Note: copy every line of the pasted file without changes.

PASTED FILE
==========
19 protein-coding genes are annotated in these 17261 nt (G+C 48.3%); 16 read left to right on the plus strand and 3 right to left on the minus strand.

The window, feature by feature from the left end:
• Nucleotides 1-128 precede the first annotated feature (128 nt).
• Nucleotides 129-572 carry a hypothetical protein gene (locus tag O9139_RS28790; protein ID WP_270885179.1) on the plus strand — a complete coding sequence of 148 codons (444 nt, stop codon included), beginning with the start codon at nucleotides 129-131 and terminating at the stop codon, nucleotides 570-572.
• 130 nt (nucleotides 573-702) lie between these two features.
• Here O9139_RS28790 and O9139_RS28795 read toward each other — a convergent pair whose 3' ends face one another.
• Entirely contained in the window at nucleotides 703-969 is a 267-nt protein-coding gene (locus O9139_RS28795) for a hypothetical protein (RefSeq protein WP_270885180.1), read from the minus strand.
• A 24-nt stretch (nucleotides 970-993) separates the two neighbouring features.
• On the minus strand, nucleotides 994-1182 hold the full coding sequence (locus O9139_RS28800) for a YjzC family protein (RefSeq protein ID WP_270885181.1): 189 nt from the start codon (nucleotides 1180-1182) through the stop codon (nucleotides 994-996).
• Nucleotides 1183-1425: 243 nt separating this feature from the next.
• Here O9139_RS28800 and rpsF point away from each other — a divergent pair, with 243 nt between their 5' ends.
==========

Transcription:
19 protein-coding genes are annotated in these 17261 nt (G+C 48.3%); 16 read left to right on the plus strand and 3 right to left on the minus strand.

The window, feature by feature from the left end:
• Nucleotides 1-128 precede the first annotated feature (128 nt).
• Nucleotides 129-572 carry a hypothetical protein gene (locus tag O9139_RS28790; protein ID WP_270885179.1) on the plus strand — a complete coding sequence of 148 codons (444 nt, stop codon included), beginning with the start codon at nucleotides 129-131 and terminating at the stop codon, nucleotides 570-572.
• 130 nt (nucleotides 573-702) lie between these two features.
• Here O9139_RS28790 and O9139_RS28795 read toward each other — a convergent pair whose 3' ends face one another.
• Entirely contained in the window at nucleotides 703-969 is a 267-nt protein-coding gene (locus O9139_RS28795) for a hypothetical protein (RefSeq protein WP_270885180.1), read from the minus strand.
• A 24-nt stretch (nucleotides 970-993) separates the two neighbouring features.
• On the minus strand, nucleotides 994-1182 hold the full coding sequence (locus O9139_RS28800) for a YjzC family protein (RefSeq protein ID WP_270885181.1): 189 nt from the start codon (nucleotides 1180-1182) through the stop codon (nucleotides 994-996).
• Nucleotides 1183-1425: 243 nt separating this feature from the next.
• Here O9139_RS28800 and rpsF point away from each other — a divergent pair, with 243 nt between their 5' ends.